Opponents of the careful attitude toward animals also have their "extreme scenario" tactics. Probably no group except the pacifists is the butt of as much taunting about inconsistency as the pro-animal faction. You don't eat meat but—aha!—you do wear leather shoes. Scully shows a martyrlike patience in the face of this, as befits a man who's had to hear innumerable jests about veal and spotted owls at carnivorous Republican fundraisers. Joy Williams, in Ill Nature, has a more mordant reply: "The animal people are vegetarians. They'd better be if they don't want to be accused of being hypocritical. Of course, by being unhypocritical, they can be accused of being self-righteous." But it must be noted that there are so-called "deep ecologists," who materialize all the expectations of the cynics and who stoutly hold that there is no ethical difference between a human baby and a gerbil. Why must it be noted? First, because it is not the only symptom of a reactionary Malthusianism on the green fringe, and second, because arguments like this are taken up by defenders of the status quo and mobilized for dialectical purposes. The gerbil-baby equivalence is one of the very few human delusions for which there is no scriptural warrant; and for all I know, in the context of interstellar time and galactic indifference, it may be valid. There are sound reasons for concluding that all life is ultimately random. But there is no way of living and acting as if this is true; and if it is true, human beings cannot very well be condemned for making the best of things by taking advantage of other animals.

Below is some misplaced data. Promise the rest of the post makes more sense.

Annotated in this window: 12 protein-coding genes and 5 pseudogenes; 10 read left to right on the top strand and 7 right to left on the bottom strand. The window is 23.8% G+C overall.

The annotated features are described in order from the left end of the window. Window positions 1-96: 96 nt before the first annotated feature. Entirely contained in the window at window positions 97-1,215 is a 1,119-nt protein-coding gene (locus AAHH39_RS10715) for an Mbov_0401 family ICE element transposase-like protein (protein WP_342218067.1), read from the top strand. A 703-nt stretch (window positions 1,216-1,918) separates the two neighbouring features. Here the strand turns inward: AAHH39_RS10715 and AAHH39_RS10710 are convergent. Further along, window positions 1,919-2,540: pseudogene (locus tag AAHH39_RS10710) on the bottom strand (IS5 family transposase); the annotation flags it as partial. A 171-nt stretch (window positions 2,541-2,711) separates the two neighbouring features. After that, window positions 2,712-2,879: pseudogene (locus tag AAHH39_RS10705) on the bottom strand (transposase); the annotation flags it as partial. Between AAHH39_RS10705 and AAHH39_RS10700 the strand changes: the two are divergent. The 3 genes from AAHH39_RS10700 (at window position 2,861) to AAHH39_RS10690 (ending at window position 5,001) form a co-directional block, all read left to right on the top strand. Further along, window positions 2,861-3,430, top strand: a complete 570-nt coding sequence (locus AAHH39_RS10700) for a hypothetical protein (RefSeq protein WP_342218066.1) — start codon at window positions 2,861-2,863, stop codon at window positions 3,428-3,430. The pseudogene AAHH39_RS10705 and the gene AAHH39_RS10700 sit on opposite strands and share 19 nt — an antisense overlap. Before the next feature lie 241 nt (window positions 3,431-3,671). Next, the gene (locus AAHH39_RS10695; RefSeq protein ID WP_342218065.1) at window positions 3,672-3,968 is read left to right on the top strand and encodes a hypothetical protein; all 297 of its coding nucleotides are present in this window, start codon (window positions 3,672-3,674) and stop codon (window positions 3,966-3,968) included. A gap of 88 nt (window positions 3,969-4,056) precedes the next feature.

Like all casuistry and all dogmatism, this sort of stuff contains its own negation. But more interesting, and perhaps more encouraging, it also contains the germ of a complement. Just as those who experiment on animals are eager to deny that they are cruel (why, in point of their own theory, do they bother?), and just as the proprietors of factory farms maintain that the beasts are better off than they would be on the hillside, and just as some particularly fatuous Englishmen assert that the fox "really" enjoys being hunted, so the animal-liberation fanatics use human life and human rights as their benchmark. What the Skinnerian behaviorists say about animals would, if true, largely hold good for people, and those who endow fleas with human rights are halfway toward ridiculing their own definition of human beings as a "plague species." Loud, overconfident dismissals of obvious qualms betray the stirrings of an uneasy conscience. Neither side can break free of an inchoate but essential notion of our interdependence.

Scully is at his best when he stops wrangling with Aquinas and other Church fathers (I notice that if he wonders about animal souls, he keeps his concern to himself) and goes out into the field. With an almost masochistic resolve, he exposes himself to the theory and practice of exploitation as it is found among the exponents of commercial hunting and industrial farming. The arguments he hears, about gutsy individualism in the first case and rationalized profit maximization in the second, are the disconcerting sounds of his own politics being played back to him. Making the finest use of this tension, he produces two marvelous passages of reporting. Without condescension but with a fine contempt he introduces us to "canned hunting": the can't-miss virtual safaris that charge a fortune to fly bored and overweight Americans to Africa and "big game" destinations on other continents for an air-conditioned trophy trip and the chance to butcher a charismatic animal in conditions of guaranteed safety. Those who can't afford the whole package can sometimes shell out to shoot a rare wild creature that would otherwise be pensioned off from an American zoo.